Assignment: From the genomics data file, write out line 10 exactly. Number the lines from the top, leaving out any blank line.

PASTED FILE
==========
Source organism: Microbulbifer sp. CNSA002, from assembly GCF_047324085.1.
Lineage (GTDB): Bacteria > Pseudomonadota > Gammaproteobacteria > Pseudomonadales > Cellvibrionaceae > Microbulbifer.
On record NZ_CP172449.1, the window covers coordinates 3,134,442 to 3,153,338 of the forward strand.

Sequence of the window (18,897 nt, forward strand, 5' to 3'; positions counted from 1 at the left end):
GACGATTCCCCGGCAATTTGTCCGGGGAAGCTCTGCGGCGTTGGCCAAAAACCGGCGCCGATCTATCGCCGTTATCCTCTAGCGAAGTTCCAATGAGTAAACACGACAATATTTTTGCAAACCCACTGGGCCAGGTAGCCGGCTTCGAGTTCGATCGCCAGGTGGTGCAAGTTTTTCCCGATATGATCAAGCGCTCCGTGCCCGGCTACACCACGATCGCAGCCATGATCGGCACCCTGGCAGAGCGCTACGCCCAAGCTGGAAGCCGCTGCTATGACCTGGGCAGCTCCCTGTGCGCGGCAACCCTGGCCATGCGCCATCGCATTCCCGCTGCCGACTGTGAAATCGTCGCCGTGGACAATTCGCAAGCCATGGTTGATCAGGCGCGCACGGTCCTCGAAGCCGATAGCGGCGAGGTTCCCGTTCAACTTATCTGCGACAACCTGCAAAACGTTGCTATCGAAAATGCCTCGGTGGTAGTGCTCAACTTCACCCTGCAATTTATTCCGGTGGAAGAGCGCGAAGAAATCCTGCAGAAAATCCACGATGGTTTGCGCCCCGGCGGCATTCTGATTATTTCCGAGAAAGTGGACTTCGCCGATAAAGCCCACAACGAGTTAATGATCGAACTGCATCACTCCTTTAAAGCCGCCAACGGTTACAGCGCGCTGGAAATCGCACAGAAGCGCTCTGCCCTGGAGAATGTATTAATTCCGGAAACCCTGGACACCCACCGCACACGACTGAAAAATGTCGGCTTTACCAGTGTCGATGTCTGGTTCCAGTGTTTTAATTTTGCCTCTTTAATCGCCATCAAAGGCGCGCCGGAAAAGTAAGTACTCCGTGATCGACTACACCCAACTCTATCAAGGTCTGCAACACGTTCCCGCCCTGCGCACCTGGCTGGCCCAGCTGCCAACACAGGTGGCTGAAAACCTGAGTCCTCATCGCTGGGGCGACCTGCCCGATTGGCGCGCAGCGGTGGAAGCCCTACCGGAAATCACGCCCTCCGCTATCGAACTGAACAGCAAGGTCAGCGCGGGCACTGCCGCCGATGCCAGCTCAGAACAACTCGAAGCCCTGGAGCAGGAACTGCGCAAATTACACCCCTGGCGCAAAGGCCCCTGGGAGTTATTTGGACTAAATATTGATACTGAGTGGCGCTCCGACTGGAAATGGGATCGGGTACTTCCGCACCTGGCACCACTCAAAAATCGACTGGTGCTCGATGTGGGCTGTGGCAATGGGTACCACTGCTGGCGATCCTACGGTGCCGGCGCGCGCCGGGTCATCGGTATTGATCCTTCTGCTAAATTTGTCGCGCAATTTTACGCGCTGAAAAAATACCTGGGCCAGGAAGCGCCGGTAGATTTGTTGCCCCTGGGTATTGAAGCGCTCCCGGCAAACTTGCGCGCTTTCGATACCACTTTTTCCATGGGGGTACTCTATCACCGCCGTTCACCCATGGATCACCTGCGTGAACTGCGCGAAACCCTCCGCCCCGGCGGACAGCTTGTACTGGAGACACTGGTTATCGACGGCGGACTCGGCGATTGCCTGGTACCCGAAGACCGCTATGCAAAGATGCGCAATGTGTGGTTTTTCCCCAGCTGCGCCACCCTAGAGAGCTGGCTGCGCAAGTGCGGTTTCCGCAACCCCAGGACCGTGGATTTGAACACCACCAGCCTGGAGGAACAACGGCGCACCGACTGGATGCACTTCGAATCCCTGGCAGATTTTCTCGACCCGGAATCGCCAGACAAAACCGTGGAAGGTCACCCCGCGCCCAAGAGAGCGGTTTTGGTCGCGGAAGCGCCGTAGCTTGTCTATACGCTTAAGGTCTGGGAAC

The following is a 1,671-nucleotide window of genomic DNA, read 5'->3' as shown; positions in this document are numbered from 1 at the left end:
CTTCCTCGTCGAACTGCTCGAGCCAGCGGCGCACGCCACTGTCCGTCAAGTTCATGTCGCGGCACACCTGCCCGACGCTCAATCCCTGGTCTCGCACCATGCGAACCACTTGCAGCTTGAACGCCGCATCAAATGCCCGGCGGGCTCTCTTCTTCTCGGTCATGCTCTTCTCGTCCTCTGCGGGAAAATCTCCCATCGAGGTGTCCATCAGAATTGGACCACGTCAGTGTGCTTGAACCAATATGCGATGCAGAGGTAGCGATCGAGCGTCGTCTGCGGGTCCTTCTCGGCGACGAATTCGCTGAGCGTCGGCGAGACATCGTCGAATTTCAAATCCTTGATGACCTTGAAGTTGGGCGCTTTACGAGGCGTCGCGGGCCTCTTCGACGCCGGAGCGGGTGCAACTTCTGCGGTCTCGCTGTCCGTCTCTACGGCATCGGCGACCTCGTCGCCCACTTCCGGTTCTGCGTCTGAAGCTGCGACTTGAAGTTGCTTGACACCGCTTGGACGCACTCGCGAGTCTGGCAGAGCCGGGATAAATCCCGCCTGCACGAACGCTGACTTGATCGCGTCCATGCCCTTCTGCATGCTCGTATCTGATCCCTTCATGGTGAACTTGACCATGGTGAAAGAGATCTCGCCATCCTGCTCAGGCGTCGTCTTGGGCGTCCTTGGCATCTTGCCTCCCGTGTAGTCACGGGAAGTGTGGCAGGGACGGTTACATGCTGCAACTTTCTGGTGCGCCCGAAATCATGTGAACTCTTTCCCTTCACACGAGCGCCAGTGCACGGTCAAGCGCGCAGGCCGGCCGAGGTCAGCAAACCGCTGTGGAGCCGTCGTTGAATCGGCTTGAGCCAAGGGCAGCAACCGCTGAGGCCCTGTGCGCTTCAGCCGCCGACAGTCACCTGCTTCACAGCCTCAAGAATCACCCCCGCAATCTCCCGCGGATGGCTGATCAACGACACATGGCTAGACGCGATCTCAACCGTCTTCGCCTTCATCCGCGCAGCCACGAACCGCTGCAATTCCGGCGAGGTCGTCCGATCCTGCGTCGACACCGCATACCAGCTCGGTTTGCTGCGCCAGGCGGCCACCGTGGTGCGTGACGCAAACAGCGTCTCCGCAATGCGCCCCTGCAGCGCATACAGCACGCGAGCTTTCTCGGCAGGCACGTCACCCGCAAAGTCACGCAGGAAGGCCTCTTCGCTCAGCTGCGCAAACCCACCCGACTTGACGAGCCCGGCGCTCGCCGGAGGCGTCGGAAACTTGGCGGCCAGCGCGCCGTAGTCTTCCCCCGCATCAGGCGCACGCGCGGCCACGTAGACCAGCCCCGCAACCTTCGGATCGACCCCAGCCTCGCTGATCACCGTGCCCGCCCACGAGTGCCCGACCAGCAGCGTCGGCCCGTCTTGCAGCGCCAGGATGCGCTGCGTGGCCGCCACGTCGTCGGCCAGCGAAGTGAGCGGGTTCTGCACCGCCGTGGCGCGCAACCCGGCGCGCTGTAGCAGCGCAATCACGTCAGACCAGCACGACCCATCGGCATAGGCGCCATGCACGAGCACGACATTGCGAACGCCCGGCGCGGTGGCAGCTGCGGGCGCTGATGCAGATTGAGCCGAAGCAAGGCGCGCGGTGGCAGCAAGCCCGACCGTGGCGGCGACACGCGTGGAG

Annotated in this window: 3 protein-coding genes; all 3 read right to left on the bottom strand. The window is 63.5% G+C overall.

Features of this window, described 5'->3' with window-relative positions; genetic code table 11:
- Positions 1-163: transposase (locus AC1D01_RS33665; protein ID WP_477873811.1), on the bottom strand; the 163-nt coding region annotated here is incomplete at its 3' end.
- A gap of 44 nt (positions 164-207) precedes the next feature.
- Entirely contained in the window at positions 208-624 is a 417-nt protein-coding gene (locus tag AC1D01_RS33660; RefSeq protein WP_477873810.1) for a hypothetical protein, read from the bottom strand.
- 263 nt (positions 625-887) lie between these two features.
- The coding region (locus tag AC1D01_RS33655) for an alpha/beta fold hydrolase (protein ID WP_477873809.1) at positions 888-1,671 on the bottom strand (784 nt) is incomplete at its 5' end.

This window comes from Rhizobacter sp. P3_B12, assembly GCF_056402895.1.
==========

- Positions 1-163: transposase (locus AC1D01_RS33665; protein ID WP_477873811.1), on the bottom strand; the 163-nt coding region annotated here is incomplete at its 3' end.